About The Music Hub

Read below what a music hub is as we try to answer the following questions: ; What is the reason for music education hubs?; What are hubs and what do they do?; What about music services? are they the same as hubs?

What is a music education hub?

What is the reason for music education?

Music Education is an important aspect of providing children with well-rounded education. When allowed to work, in harmony with other subjects and areas of study, music helps children grow in self-esteem, build essential skills and prepare for bright futures.

What are hubs and what do they do?

Music hubs (or music education hubs) are regional groups of organisations in England – such as local authority departments, schools, other hubs, arts organisations, community or voluntary organisations.

Funded by central government via grants administered by Arts Council England, the hubs – or, rather, the organisations within them – work to create ‘joined-up music education provision’.

Jargon-buster: ‘Joined-up music education provision’ includes peripatetic instrumental and vocal teaching (extending to new specialisms like music production and dj-ing), professional development for teachers, and organising local/regional bands, orchestras and choirs.


What about music services? Are they the same as hubs?

Hubs are coordinated by the hub ‘lead organisation’, which takes on responsibility for the funding and governance of the hub, including reporting back to Arts Council England, which holds the purse-strings on behalf of the government.

Many, but not all, lead organisations are local authority music services. Historically, music services (usually departments of local authorities) used to be responsible as the key providers of professional development, peripatetic instrumental/vocal teaching, bands, orchestras and choirs to state-funded schools in their region. In Swindon, the Music Service was a local authority department but in 2019 spun-out of the local authority to form a not-for-profit Charitable Incorporated Organisation (CIO) and it retains the lead organisation role of the hub.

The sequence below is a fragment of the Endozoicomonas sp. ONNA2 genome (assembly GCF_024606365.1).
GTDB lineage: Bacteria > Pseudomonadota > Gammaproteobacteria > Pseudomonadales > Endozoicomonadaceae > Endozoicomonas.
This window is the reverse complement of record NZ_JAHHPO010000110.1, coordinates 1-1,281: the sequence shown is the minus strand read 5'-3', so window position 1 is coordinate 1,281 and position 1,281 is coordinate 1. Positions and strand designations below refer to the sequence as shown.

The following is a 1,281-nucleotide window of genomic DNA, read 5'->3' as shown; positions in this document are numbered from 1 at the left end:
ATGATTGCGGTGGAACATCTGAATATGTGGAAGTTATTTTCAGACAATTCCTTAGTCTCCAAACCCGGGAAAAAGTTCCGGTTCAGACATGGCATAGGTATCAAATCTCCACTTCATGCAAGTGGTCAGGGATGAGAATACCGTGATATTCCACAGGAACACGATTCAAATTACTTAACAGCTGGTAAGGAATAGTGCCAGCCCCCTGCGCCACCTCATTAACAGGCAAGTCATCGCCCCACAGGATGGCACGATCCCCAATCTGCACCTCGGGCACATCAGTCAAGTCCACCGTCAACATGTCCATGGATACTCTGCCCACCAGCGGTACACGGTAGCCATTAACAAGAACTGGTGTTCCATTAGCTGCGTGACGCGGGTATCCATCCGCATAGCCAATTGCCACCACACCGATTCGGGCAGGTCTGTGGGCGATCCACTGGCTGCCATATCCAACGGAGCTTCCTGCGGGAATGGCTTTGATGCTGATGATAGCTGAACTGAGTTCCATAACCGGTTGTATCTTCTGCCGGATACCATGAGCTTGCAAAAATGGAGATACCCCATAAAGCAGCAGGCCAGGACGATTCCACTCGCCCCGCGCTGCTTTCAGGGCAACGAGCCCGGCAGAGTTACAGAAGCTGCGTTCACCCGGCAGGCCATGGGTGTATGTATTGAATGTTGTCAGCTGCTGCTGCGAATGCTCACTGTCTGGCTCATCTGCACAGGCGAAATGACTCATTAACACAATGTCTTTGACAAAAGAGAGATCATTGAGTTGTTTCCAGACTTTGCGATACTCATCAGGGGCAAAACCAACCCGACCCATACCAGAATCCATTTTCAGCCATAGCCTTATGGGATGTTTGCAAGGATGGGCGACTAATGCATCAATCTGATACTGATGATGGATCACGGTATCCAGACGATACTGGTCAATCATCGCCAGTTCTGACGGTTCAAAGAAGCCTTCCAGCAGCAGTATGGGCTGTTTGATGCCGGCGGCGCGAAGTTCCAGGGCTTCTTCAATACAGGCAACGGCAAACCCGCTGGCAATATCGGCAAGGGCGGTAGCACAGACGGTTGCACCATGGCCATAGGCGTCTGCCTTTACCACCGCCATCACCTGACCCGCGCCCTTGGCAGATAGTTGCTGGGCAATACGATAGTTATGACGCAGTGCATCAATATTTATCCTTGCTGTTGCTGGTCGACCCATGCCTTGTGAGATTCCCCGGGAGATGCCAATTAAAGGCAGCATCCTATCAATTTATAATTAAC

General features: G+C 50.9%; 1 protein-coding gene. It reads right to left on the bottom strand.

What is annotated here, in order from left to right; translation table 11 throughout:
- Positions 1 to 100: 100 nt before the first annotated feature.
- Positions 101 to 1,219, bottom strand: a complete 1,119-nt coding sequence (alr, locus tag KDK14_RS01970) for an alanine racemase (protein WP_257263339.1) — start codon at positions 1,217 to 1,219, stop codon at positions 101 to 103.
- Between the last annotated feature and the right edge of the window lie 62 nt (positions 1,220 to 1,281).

This process was undertaken to allow the Swindon music hub to develop, expand and broaden its partnerships. Developing partnership working across the hub in turn enhances the range of music offers to children and young people.

After the publication of the National Plan for Music Education in 2011, two things changed:

music services were replaced as local providers by music hubs. But, because many hubs had music services as their lead organisation, the outside perception (and the practical reality in many cases) was that the music service had just renamed itself and added other subsidiary organisations (the local hub partners) within its hub umbrella.

· through the government’s education policy of ‘academisation’, increasing numbers of previously state-funded schools moved away from direct local authority control, becoming quasi-independent. They were then free to start buying music-related services from a range of providers, rather than only from the music service. In other words, market forces started coming into play, resulting in music services/hubs losing their virtual monopolistic status.

In Swindon, our hub has developed into a wider and broader group with an emphasis on improving an inclusive offer by working together and sharing good practice. By this, Swindon Music Hub is reaching out to local, regional and national music providers with a specialist knowledge in certain areas to enable us to achieve our inclusive strategy.


How we are funded

Music hubs in England are funded by central government (Department for Education (DfE) through the Arts Council England (ACE).  The funding is to be used a seed funding to allow hubs to create a mixed economy using the funding to generate more income.

Local Authority allocations of funding are worked out using school pupils numbers weighted with those receiving free school meal.

Local Authority allocations for 2022 can be found here